Baby spinach is regular spinach that has been harvested extra early and has smaller, more tender leaves. Even “spinach haters” end up loving these young leafy greens.
Baby spinach is a good source for many vitamins and minerals. The spinach is picked early and the leaves are still small and tender and the stems have just started to develop. When eaten raw, the delicate leaves taste sweet and slightly bitter. Baby spinach is a delicious type of greens, and there are countless ways to use it.
Children often refuse to eat leafy green vegetables because of the bitter substances they contain. They experience the bitter taste more intensely than adults. Bitterness is also a warning sign that a food is inedible or toxic. In the course of life, our taste receptors change, that is, they lose their sensitivity. We also learn through experience.
You can cut baby spinach into strips and then add it to pasta dishes or casseroles. Or you can use baby spinach to make a pesto that tastes great served alongside pasta or salads. If you blanch baby spinach first, the nitrate content is reduced because the water-soluble nitrate remains in the cooking water. The slightly astringent taste is then also reduced. Steamed or sautéed, baby spinach leaves can be used in soups, stews, and quiches.1
When you cook baby spinach, it significantly decreases in volume and some of the important nutrients are unfortunately lost. These young leafy greens should be gently prepared. Pick and wash the spinach and dry with a towel. Don’t crush or spin baby spinach.2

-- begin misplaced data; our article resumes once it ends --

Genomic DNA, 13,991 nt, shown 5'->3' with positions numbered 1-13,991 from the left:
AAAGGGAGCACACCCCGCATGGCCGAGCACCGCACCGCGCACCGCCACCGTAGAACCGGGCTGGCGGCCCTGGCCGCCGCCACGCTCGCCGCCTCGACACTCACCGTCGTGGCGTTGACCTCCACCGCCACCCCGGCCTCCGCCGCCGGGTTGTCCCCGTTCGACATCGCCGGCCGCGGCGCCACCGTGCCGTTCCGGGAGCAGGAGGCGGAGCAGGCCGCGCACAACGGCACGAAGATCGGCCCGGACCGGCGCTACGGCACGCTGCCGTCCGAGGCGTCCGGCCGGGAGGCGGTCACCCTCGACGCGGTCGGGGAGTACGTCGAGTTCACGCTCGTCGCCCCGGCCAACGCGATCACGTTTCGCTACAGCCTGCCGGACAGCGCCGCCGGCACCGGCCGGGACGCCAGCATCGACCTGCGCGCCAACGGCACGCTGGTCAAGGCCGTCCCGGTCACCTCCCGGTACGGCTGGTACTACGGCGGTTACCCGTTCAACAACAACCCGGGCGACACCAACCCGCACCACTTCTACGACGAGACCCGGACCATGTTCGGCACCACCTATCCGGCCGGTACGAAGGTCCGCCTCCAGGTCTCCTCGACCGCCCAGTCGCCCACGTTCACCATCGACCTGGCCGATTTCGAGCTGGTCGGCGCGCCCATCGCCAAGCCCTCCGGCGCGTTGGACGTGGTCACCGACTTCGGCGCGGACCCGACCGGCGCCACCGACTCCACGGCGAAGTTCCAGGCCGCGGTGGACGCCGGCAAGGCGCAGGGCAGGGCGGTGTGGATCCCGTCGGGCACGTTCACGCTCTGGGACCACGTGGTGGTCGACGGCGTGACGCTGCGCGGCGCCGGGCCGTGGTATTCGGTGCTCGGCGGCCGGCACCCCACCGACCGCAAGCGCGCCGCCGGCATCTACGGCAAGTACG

Smoothies made with baby spinach are delicious and low in calories, and they are ideal as a healthy snack between meals. Never add more than five ingredients; otherwise, your smoothie will be too heavy. Sipping your smoothie gives your digestive organs time to adjust and properly digest.
In the western regions of Europe, spinach is in season between February and May and is available in almost every supermarket. You can also buy spinach grown in regional greenhouses (Germany, Austria, and Switzerland) until the end of November.
If you buy spinach at a farmers market, you should make sure that there aren’t any brown or limp leaves. If possible, choose organic spinach that was grown outside in open fields. Outside of the season, you can fall back on frozen spinach, which doesn’t lose its nutrients and vitamins.
You can also find wild spinach in temperate and subtropical regions up to an altitude of 1550 meters as well as in Central Europe and the eastern part of North America. Good-King-Henry (also called poor-man’s asparagus or Lincolnshire spinach, (Blitum bonus-henricus, Syn.: Chenopodium bonus-henricus) can also be gathered in the wild. It is related to the spinach genus and can be cooked in the same manner as spinach.
Like garden spinach, Good-King-Henry is in the amaranth family. In the Balkans, the rhizomes of these plants are crushed to make a confectionery that tastes similar to peanut butter. The blossoms are steamed like broccoli.7
Spinach contains high levels of nitrates, which bacteria convert into harmful nitrites when spinach is cooked. These nitrites can severely inhibit the oxygen transport in our bodies. This is why you shouldn’t reheat spinach multiple times or keep it warm for too long of a time (e.g., on the stove or in the oven). In addition, if certain amino acids are present when nitrites are heated, these nitrites can be converted into nitrosamine, which is known to be cancer-promoting.3